However, this site is listed as being the Va Birding and Wildlife Trail location, and we did see some unusual birds and wildlife here. First, we saw and heard a number of killdeer. And, a bittern [type of heron] plus a form of grebe. To top it off, we witnessed a beaver swimming across the water, leaving a nice "vee" behind him. And, there were the usual number of ducks and geese.

From Rural Retreat, we continued south on US Rt#11, determined to locate the Appalachian Trail crossing. While there are no signs identifying this momentous spot, we determined that the actual crossing occurs just south of the Mountain Empire Airport, at the Rt# 683 crossing from I-81--and where the middle fork of the South Holston River is, right by a redwood stained exterior restaurant. This locale would be northern Atkins.

On the next day, Friday, we drove across Rt#16 from Marion, past Sugar Grove and into Vollney. From there, we headed down into NC, crossing both the north and south forks of the New River. My wife drove us to a place she visited as a child: Shatley Springs, a family-style eating establishment. All you can eat, country cooking. Then, we passed by Jefferson and joined the Blue Ridge Parkway at the Northwest Corner Trading Post and proceeded north.
Memorable spots included the Devil's Garden overlook, a place we had caught a sun rise several years ago--with wild boars rooting around in the nearby woods! The Doughton Park area was also impressive. Pilot Mountain can be seen off in the distance.

We reached Low Gap, and left the Parkway to follow a highway into Galax. In driving through Galax [south to north], we were able to see the downtown area, including the Rex Theater [bluegrass music every weekend] and Felts Park, home of the Old Time Fiddler's Convention. From this point, we picked up US Rt#58 heading west towards Grayson Highlands Park. We arrived at the Park around check-in, 4:30pm.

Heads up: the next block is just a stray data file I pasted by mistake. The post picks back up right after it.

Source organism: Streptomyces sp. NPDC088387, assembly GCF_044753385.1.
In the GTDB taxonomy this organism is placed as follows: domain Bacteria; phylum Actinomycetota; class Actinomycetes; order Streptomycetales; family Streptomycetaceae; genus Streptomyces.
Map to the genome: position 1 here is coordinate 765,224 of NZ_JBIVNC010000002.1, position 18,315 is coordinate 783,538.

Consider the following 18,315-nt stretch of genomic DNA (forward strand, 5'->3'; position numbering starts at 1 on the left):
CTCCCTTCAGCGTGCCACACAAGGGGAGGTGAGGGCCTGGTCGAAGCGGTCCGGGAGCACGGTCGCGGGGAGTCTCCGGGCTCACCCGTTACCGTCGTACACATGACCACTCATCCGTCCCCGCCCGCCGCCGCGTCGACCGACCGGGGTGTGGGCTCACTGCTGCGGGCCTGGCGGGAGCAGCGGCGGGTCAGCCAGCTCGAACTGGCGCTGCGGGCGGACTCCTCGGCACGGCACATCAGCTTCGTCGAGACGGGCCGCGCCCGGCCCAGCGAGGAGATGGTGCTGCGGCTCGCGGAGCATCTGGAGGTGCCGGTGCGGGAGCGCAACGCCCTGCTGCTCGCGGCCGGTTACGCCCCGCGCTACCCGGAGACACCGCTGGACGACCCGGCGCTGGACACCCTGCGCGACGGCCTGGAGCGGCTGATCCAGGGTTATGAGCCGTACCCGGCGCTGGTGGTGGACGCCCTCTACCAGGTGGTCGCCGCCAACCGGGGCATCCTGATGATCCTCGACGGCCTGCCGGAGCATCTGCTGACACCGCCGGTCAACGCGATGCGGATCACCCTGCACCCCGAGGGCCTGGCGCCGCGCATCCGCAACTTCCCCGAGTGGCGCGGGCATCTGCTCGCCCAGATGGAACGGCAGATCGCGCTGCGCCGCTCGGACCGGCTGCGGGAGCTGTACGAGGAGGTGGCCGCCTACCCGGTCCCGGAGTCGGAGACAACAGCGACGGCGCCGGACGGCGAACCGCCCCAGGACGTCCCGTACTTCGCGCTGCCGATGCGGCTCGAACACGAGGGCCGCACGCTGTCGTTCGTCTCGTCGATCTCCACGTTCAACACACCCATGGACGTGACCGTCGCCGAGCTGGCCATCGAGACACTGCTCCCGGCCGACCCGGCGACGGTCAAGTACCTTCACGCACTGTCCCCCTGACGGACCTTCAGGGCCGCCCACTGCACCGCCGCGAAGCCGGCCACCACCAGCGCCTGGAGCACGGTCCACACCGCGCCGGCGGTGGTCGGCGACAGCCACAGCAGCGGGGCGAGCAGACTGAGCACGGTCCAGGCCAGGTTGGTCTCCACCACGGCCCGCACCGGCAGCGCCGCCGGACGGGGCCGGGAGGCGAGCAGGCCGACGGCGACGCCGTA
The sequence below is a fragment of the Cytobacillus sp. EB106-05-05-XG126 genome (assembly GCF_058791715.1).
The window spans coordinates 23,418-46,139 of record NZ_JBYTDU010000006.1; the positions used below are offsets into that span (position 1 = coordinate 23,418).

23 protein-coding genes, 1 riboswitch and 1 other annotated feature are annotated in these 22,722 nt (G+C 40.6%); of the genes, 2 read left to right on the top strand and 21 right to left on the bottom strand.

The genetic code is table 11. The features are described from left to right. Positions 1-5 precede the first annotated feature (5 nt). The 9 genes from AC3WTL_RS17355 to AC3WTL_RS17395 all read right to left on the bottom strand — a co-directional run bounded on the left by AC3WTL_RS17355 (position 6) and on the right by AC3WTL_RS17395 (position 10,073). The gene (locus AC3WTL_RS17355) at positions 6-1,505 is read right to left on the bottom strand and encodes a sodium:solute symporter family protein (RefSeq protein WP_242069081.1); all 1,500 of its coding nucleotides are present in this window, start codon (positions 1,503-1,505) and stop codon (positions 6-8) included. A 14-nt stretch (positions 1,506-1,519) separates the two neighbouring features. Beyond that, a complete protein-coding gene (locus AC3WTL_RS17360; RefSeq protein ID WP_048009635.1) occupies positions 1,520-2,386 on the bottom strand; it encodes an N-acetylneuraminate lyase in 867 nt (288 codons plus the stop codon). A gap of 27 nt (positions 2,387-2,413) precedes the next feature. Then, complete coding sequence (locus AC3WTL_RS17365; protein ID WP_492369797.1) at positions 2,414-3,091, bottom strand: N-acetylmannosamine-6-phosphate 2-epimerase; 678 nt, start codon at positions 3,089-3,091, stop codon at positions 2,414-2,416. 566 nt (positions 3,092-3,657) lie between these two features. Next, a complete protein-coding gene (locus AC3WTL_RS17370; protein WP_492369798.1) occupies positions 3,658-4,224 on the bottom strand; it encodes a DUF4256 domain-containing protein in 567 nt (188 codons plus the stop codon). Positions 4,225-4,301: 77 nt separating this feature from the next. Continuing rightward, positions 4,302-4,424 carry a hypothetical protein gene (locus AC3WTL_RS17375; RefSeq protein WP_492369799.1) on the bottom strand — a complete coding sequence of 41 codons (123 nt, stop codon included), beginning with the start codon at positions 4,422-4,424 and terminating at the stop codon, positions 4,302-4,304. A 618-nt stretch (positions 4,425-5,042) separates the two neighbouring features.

In the morning of the next day, we drove from our campsite down to the picnic area, location of the fall festival. We choose our second row seats to the sound stage [30 feet?] and looked at various vendor stands. Across the way, old time crafts were being practiced, including the making of Molasses from sugar cane grown from nearby Sugar Grove, apple butter making from local apples, and Appalachian style iron rendering. Several pictures from the iron rendering are below.

The first bluegrass group was named "True Grass". Pictures and two video (movie) clips are presented below. You need Windows Media Player to view/listen to them. These clips were taken with my Canon S3 IS camera. Cloggers appeared on the dance stage throughout the day.

Unknown group:

True Grass:

Crafts Area:

Long Line for the BBQ Chicken Dinner

In the afternoon we were charmed by local guitar player and instrument maker Wayne Henderson of Mouth of Wilson, Va. Wayne and his group played a number of old time songs replete with humorous commentary. The pictures of him and his group plus a single video are presented below.

Wayne holds his own festival in June at Grayson Highlands: the Wayne Henderson Festival and Guitar Championship.

Wayne Henderson Band

Wayne Henderson

The Park Superintendent:

For details on all of the events at Grayson Highlands State Park, the friends of Grayson Highlands maintain a very niche web site:

True Grass_1

Wayne Henderson

True Grass_2